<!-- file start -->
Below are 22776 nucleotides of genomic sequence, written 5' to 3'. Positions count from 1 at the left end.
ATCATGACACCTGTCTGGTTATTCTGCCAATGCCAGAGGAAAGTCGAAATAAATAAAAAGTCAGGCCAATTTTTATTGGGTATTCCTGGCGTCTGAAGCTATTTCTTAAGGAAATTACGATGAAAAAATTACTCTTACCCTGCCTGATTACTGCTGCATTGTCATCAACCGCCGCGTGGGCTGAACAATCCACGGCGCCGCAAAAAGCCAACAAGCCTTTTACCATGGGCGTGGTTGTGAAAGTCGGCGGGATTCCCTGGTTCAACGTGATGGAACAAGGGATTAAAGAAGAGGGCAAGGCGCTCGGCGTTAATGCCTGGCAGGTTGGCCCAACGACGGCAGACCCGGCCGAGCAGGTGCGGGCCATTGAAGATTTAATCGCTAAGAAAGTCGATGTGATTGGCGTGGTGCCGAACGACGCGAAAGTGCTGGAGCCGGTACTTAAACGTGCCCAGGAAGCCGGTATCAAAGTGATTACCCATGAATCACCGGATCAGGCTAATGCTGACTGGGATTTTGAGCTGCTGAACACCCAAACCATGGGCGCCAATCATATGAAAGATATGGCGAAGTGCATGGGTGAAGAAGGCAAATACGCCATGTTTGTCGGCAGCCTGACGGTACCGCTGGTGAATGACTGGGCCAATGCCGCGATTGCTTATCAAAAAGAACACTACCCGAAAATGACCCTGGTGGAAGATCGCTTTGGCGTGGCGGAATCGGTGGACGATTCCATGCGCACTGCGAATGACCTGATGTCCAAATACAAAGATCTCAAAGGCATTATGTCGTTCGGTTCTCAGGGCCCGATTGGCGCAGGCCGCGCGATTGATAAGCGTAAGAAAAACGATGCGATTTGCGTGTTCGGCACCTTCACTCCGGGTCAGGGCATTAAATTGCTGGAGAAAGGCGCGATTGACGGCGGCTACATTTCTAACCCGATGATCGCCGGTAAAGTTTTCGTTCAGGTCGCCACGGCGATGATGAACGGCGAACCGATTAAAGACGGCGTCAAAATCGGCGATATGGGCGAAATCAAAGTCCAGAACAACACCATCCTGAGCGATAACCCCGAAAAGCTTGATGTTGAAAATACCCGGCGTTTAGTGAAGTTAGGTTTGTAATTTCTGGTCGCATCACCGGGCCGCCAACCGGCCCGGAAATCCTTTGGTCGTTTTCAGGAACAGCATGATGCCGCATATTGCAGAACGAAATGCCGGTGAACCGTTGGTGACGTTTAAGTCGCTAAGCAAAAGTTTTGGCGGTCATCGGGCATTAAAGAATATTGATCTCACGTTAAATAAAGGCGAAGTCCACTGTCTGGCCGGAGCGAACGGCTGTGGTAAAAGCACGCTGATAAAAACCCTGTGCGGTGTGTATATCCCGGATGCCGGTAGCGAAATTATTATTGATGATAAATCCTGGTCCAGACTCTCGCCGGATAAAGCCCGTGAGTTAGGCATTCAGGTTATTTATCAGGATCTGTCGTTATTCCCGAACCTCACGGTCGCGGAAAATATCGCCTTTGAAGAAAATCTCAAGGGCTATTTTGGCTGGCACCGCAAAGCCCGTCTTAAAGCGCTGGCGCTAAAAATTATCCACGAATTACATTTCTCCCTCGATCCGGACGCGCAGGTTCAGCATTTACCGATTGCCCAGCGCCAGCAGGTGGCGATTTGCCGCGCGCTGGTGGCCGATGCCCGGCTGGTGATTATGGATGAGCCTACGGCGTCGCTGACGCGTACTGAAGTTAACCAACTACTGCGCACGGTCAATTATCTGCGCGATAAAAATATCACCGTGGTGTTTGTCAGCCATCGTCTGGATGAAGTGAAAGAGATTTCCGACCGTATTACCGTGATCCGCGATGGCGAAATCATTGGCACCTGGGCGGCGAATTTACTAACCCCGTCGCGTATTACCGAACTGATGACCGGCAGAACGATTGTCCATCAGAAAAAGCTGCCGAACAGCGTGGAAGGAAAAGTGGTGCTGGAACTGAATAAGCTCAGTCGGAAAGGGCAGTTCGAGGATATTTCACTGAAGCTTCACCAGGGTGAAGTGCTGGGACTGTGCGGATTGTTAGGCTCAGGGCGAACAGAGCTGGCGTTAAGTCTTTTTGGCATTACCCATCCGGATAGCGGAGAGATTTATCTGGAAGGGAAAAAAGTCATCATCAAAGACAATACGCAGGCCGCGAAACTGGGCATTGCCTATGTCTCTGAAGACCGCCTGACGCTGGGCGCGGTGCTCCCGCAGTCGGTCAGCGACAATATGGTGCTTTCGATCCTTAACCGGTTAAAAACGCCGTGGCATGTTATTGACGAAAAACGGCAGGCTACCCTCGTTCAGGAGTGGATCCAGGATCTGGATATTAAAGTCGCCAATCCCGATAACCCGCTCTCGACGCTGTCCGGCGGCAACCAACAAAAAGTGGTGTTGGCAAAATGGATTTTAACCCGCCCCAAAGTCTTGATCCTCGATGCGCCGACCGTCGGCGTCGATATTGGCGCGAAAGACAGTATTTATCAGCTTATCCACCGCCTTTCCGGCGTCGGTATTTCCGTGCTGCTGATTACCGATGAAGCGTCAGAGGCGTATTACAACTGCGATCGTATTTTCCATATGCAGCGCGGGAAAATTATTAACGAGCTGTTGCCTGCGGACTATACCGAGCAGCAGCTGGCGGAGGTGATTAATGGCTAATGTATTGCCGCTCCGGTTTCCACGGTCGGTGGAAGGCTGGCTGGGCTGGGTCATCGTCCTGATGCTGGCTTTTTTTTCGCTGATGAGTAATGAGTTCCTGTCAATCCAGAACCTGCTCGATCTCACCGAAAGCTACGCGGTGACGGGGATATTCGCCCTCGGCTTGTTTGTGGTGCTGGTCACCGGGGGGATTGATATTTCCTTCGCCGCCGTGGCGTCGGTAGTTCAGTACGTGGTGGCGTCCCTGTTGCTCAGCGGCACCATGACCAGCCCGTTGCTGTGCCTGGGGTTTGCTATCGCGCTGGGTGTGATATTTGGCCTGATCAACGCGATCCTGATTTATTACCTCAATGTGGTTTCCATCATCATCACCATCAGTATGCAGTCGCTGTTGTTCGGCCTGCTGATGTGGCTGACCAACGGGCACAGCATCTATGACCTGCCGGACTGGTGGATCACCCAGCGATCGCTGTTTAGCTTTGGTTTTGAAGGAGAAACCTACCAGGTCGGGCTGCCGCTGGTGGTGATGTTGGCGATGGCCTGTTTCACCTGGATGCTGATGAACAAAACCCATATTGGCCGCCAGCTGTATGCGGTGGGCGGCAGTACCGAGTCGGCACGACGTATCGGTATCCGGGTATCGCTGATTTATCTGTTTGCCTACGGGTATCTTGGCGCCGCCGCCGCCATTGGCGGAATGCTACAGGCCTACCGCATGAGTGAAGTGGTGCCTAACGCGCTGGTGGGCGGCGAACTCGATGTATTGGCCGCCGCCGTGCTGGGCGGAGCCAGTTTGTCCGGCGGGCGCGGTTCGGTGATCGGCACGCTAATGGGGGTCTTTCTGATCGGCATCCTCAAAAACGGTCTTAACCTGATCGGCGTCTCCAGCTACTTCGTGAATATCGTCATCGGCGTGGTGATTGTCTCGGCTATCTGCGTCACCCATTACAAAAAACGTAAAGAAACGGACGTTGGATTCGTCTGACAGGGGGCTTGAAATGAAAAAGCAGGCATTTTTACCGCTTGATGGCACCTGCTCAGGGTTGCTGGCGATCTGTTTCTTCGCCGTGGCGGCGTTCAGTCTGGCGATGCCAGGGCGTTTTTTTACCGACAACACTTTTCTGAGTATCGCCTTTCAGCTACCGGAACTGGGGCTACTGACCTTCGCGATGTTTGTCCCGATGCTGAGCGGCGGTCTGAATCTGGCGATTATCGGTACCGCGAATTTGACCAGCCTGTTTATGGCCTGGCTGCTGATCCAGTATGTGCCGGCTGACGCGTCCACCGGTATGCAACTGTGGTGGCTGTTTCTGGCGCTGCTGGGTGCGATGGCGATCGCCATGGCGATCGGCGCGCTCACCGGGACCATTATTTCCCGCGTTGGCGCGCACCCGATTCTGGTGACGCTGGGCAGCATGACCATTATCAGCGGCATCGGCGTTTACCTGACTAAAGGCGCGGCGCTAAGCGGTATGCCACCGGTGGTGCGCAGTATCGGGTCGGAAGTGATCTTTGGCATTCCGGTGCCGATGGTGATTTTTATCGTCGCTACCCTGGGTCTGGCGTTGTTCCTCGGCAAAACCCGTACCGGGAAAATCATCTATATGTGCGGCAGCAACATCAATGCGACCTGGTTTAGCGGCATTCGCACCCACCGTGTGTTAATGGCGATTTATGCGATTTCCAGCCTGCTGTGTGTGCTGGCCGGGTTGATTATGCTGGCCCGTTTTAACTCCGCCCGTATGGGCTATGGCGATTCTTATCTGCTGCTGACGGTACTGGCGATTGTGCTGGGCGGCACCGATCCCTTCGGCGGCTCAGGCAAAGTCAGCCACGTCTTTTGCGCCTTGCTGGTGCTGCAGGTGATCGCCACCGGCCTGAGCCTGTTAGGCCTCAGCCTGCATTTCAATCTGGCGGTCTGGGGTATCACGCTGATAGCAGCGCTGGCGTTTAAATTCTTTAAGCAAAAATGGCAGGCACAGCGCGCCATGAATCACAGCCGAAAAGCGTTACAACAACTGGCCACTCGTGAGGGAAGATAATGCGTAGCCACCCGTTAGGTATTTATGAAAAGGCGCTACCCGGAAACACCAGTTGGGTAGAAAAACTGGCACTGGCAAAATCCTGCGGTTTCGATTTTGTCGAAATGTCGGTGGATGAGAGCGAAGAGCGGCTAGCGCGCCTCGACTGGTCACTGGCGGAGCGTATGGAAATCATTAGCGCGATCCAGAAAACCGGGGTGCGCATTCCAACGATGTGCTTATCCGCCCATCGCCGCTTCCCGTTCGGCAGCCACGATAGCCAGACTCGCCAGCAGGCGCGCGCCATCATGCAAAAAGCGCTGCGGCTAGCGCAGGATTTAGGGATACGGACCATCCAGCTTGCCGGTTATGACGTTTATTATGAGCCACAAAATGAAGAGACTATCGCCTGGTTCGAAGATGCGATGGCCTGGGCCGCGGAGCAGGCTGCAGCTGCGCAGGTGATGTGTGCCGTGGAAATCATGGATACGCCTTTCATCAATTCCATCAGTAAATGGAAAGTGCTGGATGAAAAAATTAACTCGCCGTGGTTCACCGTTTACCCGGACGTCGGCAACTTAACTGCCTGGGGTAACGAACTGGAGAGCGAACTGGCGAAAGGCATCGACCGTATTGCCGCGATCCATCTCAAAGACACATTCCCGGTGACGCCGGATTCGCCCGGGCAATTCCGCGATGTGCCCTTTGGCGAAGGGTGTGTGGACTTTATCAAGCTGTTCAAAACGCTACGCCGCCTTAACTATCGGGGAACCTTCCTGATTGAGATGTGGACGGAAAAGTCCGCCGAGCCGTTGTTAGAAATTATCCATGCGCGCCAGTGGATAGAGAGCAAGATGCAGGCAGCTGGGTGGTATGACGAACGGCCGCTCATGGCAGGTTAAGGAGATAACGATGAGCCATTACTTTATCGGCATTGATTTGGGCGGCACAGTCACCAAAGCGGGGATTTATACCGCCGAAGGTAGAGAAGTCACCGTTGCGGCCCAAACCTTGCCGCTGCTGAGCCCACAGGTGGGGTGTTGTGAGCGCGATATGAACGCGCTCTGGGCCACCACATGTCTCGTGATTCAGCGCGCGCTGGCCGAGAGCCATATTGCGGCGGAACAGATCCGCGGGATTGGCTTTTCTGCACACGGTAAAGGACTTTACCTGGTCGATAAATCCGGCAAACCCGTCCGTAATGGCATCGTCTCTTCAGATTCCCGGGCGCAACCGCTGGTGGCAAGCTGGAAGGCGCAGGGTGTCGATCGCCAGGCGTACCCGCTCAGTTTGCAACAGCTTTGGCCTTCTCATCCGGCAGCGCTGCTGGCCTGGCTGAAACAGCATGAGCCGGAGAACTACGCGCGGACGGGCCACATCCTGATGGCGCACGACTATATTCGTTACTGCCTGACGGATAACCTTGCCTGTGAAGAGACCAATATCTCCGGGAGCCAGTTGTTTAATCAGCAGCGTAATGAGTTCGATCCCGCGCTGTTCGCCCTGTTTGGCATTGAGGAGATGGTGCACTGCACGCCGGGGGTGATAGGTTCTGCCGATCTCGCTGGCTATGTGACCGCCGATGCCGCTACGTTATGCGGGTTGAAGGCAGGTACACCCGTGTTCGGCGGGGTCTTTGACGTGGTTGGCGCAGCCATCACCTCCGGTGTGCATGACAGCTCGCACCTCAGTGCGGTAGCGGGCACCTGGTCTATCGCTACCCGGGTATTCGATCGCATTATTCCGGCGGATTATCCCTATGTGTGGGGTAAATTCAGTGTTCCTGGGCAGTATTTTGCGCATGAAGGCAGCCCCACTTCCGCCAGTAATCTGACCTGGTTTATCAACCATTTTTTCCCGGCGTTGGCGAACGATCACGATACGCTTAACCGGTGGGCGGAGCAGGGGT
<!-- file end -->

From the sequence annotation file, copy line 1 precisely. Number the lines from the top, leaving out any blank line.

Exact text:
Below are 22776 nucleotides of genomic sequence, written 5' to 3'. Positions count from 1 at the left end.